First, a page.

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ADDRESS OF HIS HOLINESS BENEDICT XVI
TO THE BISHOPS FROM THE DEMOCRATIC REPUBLIC OF CONGO
ON THEIR "AD LIMINA" VISIT TO ROME

Clementine Hall
Friday, 27 January 2006


Your Eminence,
Dear Brothers in the Episcopate,

I am pleased to offer you my fraternal greetings at the time when you are making your visit ad limina Apostolorum. In coming to strengthen the bonds of communion with the Bishop of Rome and thereby with the entire Episcopal College, you wish to show your attachment, and that of all your faithful, to the Successor of Peter. I hope that your common prayer at the tombs of the Apostles Peter and Paul and your meetings with the Roman Curia will bring you joy and comfort in your ministry and give you new enthusiasm.

I greet with affection the Pastors and faithful of the Ecclesiastical Provinces of Kinshasa, Mbandaka-Bikoro and Kananga, in which you are responsible for building up the Body of Christ and guiding the People of God. At a time when Catholics of the Democratic Republic of the Congo along with all people of good will are preparing to live events important to their Nation's future, I would like to express my spiritual closeness to you, raising to the Lord a fervent prayer that they may persevere with firm hope in building peace and brotherhood!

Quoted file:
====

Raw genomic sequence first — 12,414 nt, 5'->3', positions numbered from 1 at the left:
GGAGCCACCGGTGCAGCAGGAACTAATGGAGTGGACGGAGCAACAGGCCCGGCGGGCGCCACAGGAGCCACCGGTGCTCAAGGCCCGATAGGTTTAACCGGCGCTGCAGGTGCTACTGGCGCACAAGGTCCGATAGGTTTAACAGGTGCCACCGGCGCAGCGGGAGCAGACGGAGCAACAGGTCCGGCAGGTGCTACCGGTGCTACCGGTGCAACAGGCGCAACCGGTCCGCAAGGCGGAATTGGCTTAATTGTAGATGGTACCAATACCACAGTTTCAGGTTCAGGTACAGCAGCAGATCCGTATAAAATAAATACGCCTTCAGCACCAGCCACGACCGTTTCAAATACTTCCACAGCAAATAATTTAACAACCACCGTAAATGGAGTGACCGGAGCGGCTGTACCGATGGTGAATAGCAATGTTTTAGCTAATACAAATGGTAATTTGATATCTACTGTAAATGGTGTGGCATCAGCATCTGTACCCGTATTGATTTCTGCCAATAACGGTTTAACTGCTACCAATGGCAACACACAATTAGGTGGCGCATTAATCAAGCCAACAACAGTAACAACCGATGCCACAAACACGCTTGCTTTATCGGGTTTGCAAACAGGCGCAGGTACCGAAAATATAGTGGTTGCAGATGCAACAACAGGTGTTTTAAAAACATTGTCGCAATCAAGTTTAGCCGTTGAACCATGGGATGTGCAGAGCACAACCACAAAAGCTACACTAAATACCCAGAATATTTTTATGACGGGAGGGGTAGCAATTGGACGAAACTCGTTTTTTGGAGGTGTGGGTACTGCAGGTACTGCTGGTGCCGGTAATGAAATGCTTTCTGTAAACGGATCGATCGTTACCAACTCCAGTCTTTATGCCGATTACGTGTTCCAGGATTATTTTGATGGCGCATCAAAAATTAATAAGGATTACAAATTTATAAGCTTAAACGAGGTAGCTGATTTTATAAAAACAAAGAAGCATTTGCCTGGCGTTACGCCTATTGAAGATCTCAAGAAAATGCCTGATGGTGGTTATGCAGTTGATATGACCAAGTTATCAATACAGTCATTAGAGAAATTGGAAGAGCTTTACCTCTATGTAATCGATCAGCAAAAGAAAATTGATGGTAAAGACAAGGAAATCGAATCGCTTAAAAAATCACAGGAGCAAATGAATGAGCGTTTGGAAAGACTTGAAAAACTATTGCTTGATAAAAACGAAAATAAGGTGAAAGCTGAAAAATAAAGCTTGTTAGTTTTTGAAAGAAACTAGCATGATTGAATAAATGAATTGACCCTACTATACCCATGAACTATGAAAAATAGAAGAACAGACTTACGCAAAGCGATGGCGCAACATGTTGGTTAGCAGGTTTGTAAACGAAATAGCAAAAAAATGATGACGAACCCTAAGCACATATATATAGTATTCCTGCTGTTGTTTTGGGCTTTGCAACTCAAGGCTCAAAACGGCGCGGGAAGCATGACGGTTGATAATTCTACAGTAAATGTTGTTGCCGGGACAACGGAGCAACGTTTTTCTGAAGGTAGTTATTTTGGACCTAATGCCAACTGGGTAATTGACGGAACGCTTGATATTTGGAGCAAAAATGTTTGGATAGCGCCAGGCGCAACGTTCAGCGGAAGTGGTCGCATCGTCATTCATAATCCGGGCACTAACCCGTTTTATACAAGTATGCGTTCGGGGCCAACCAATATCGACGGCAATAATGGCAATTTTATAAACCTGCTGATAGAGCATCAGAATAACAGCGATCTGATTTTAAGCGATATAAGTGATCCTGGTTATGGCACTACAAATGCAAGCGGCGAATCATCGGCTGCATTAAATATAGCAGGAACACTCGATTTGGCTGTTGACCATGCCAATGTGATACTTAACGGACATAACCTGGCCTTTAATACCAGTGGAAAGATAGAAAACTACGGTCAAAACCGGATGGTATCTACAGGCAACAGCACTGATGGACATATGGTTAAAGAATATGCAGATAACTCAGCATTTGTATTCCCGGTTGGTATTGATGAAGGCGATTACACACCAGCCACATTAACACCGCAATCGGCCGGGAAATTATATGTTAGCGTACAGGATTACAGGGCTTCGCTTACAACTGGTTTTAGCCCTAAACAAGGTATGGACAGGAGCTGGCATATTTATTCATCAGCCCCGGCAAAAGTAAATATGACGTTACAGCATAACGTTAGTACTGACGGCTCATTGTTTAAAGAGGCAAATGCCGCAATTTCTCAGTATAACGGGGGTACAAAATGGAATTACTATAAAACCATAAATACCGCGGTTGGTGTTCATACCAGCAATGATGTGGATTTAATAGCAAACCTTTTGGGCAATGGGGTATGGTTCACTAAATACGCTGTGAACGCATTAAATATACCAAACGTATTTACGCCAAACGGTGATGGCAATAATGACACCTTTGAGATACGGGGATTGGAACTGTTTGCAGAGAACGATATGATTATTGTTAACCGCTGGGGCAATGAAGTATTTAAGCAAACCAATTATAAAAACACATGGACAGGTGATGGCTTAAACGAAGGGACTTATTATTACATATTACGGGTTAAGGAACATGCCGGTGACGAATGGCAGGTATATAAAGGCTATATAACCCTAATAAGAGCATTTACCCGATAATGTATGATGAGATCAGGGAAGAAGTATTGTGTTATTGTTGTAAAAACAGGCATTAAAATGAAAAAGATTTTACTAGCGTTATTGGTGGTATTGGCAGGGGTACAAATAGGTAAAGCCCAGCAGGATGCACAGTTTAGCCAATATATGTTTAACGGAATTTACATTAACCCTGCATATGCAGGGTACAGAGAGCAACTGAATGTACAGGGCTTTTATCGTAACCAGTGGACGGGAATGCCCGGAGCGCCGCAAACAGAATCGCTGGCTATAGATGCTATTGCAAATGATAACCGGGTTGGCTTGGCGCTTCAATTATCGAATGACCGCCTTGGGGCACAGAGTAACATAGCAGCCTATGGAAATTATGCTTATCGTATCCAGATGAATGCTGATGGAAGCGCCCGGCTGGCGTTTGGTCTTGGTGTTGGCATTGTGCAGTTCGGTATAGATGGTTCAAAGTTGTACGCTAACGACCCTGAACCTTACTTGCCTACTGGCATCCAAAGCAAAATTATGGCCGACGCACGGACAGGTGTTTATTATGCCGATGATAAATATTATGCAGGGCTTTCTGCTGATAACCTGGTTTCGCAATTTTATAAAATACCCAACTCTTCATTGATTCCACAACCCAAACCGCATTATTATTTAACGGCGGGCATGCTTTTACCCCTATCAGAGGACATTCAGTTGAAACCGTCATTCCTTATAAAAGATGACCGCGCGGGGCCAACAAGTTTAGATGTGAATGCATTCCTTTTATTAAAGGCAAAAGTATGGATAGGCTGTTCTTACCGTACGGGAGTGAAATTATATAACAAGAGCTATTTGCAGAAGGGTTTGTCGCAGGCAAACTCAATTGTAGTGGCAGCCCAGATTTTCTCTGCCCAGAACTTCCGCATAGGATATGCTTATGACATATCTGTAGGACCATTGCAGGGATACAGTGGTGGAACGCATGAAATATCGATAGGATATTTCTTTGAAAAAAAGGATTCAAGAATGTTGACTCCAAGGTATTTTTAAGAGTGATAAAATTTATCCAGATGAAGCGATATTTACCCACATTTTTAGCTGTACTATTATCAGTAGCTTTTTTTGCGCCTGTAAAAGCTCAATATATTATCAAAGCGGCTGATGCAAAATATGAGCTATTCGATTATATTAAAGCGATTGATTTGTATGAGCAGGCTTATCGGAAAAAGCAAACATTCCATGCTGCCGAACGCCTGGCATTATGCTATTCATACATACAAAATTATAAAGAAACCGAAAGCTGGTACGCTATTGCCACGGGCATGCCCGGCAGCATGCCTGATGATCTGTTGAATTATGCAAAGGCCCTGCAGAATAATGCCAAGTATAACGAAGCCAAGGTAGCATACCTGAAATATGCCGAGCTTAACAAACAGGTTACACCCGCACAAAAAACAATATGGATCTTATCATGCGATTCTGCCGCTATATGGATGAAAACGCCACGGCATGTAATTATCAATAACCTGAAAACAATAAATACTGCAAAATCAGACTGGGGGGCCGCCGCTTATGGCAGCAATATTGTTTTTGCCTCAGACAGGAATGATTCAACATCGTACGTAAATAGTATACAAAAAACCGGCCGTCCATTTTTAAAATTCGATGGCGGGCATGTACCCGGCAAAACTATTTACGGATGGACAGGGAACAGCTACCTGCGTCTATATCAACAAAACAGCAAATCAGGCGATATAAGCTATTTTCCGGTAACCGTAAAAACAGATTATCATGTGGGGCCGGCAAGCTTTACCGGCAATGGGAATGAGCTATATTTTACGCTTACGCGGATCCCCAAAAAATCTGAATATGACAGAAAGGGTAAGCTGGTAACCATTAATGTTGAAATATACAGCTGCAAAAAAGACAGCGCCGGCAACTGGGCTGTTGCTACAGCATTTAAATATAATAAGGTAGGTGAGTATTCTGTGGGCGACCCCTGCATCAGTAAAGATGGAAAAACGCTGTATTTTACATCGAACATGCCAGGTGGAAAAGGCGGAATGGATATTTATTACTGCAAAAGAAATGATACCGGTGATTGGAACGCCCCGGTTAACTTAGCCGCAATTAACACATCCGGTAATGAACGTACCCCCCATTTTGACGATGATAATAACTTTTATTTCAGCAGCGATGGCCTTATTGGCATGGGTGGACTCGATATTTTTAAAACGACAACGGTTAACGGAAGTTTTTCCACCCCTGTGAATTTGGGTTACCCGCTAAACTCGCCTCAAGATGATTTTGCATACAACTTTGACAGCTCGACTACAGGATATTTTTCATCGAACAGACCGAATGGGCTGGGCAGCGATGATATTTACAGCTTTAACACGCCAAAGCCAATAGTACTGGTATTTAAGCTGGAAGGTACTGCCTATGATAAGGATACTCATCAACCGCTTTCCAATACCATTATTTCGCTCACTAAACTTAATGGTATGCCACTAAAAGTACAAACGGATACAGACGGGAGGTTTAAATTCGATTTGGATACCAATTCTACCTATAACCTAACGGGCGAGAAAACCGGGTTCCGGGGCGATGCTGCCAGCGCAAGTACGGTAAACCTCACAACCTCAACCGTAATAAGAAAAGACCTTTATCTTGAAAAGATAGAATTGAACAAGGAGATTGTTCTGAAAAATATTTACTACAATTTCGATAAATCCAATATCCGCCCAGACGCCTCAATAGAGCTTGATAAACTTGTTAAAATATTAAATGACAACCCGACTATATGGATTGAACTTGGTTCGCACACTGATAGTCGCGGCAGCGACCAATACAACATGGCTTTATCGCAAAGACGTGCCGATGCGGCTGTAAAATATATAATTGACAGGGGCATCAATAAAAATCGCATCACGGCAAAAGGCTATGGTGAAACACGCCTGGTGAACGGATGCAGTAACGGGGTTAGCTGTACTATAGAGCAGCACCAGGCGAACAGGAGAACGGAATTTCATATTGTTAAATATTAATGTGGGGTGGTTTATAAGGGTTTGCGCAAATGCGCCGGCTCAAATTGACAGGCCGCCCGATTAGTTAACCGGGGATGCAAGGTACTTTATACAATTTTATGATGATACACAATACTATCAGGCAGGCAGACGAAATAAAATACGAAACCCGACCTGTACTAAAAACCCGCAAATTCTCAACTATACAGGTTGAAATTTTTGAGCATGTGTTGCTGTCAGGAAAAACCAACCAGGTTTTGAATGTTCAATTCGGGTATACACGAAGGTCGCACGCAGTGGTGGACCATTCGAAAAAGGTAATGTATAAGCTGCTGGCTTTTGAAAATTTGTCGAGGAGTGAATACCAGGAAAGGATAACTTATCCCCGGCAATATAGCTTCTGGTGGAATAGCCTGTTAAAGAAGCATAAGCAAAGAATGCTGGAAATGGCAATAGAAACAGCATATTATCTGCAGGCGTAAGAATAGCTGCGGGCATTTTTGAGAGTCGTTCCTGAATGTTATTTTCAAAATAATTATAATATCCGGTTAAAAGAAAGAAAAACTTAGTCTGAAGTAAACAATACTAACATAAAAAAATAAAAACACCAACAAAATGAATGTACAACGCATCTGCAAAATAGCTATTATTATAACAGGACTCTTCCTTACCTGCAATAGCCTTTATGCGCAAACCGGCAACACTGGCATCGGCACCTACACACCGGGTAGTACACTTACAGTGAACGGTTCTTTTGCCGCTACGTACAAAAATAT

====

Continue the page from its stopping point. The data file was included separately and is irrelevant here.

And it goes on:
In recent years your Country has lived through lethal conflicts leaving deep scars in peoples' memories. During this tragedy that especially affected the eastern part of your Country, you did not fail to deplore the extortions committed by using strongly-worded messages, calling on local leaders to demonstrate responsibility and courage so that the peoples might live in peace and security.

I encourage the Bishops' Conference to make a unanimous and daring effort to remain vigilant in order to guide the progress underway.